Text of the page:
Holiday weight gain: fact or fiction?

Nutr Rev. 2000 Dec;58(12):378-9. doi: 10.1111/j.1753-4887.2000.tb01839.x.


The prevalence of obesity continues to rise and controversy remains regarding the underlying specific causes of this trend. Recently, the magnitude of holiday weight gain and its contribution to annual weight gain were examined in a convenience sample of 195 adults. On average, weight gain during the 6-week winter period from Thanksgiving through New Year averaged only 0.37 kg. However, weight gain was greater among individuals who were overweight or obese, and 14% gained >2.3 kg (5 lb). In addition, among the entire population, weight gain during the 6-week holiday season explained 51% of annual weight gain. These results suggest that holiday weight gain may be an important contributor to the rising prevalence of obesity, even though absolute values for weight gain in this study were less than anticipated. Further studies using representative populations are needed to confirm these findings.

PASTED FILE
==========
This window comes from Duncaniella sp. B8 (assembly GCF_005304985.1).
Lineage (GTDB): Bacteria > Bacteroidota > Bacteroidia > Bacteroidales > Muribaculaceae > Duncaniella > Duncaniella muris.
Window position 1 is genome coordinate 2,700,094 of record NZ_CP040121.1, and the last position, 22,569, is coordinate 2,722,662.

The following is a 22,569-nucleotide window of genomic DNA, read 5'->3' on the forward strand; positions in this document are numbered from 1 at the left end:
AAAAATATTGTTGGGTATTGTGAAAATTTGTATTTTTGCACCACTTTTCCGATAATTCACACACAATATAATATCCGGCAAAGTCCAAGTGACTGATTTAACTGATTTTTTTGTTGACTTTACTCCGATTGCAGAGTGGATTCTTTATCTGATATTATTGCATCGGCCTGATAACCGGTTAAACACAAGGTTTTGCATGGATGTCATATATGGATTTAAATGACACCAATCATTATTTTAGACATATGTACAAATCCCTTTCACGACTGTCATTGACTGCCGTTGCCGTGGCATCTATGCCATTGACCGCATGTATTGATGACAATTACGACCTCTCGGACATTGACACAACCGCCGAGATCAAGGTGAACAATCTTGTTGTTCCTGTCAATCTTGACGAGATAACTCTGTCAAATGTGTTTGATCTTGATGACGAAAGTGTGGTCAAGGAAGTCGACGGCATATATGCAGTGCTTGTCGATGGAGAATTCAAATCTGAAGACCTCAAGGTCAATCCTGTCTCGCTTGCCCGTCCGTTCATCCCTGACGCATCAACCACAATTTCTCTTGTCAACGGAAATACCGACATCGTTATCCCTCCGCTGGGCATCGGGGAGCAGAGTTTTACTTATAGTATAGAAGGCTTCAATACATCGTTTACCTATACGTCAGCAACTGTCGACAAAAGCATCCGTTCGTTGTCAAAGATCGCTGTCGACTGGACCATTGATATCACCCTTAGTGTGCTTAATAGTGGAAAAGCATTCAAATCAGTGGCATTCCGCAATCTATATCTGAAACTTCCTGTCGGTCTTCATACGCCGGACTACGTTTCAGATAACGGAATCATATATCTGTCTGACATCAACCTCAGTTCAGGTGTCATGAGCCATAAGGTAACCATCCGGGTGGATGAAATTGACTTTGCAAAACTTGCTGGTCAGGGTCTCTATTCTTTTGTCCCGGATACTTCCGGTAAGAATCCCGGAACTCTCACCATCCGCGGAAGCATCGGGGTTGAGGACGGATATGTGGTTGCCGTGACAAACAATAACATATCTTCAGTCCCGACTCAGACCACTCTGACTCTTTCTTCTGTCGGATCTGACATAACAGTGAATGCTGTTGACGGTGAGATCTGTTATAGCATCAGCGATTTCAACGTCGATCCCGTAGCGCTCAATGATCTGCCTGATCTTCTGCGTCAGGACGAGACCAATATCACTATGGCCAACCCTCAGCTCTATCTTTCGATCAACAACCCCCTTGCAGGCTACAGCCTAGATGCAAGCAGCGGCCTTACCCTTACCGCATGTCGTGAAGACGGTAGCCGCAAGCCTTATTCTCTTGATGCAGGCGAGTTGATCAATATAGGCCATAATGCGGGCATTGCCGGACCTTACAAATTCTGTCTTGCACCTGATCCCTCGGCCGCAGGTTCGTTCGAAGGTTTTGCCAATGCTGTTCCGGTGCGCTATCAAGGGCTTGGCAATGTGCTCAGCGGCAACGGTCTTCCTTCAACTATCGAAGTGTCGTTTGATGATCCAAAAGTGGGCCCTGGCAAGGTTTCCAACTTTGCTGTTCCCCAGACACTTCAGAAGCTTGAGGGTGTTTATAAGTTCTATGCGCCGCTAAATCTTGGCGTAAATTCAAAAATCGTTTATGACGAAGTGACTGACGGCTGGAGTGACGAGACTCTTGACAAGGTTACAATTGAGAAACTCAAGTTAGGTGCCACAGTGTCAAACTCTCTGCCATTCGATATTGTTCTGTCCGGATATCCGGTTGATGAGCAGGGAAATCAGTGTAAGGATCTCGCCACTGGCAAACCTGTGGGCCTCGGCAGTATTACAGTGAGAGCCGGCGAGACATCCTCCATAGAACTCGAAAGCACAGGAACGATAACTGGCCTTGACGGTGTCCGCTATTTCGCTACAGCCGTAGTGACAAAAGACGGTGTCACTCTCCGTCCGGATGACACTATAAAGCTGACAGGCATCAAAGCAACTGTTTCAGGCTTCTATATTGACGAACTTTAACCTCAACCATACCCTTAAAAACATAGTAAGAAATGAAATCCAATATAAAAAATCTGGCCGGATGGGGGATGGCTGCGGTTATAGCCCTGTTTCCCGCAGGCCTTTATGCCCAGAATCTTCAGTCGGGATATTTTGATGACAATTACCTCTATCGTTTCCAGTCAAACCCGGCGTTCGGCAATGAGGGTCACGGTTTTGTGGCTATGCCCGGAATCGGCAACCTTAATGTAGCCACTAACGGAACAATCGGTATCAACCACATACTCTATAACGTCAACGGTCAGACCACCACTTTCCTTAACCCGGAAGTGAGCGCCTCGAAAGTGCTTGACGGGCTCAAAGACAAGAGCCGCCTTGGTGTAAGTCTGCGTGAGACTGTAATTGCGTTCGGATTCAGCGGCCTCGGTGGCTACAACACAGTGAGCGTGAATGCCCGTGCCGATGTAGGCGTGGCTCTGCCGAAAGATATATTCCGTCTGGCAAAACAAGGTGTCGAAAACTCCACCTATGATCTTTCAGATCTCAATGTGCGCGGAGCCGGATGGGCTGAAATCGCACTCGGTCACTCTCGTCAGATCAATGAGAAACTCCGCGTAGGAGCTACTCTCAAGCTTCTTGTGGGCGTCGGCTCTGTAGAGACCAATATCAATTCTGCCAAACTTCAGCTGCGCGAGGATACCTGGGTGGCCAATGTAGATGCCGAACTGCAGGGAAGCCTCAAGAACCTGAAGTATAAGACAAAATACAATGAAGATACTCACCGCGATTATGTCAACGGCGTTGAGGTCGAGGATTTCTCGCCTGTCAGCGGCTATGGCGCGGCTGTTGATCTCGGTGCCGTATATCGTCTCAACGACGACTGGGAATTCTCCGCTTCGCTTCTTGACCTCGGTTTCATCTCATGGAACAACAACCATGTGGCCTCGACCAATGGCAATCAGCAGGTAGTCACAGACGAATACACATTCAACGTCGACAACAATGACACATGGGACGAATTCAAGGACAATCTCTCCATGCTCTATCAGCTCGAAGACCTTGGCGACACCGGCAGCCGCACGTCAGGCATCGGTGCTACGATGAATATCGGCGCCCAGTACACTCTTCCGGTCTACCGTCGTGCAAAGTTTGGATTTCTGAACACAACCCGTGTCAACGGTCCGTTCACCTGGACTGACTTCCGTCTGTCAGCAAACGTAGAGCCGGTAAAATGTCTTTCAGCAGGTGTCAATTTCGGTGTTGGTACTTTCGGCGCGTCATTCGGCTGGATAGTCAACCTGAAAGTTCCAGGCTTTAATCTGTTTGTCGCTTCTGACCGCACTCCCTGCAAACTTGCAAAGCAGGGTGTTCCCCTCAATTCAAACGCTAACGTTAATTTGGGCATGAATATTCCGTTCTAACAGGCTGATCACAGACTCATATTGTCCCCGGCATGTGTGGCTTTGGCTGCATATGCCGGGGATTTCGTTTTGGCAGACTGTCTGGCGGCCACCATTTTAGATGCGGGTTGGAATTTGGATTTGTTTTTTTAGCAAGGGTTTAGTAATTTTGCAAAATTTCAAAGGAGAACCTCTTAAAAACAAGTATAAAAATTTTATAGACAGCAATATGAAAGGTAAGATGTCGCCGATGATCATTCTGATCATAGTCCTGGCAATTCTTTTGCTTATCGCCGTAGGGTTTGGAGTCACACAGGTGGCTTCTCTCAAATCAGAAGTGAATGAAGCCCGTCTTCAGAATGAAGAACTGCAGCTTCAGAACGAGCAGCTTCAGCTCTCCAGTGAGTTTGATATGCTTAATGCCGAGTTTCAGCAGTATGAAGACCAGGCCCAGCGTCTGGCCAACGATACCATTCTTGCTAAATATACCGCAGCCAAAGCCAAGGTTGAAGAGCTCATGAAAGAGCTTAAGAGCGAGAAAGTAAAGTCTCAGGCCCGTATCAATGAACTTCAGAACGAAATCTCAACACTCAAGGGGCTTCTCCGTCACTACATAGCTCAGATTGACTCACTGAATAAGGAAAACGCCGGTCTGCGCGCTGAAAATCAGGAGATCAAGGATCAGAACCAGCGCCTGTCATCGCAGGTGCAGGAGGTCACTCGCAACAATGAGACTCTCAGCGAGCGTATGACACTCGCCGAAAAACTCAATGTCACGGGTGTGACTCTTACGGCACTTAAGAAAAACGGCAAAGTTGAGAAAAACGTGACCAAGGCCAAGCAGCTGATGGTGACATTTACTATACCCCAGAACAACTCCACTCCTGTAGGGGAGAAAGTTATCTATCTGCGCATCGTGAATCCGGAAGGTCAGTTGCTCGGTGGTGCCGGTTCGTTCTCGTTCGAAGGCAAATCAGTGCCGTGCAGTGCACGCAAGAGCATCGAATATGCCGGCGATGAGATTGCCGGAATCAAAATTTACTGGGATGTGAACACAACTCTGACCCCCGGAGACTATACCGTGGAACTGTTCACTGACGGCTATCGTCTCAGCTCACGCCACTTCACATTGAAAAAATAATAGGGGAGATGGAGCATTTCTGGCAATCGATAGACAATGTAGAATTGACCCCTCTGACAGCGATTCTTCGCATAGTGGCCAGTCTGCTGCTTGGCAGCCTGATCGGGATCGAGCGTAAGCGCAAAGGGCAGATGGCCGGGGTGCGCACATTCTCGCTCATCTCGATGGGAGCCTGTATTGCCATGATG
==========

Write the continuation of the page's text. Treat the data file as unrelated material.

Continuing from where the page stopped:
Publication types

  • Research Support, U.S. Gov't, Non-P.H.S.
  • Review

MeSH terms

  • Holidays*
  • Humans
  • Obesity / epidemiology*
  • Obesity / etiology
  • Prevalence
  • Seasons
  • United States
  • Weight Gain*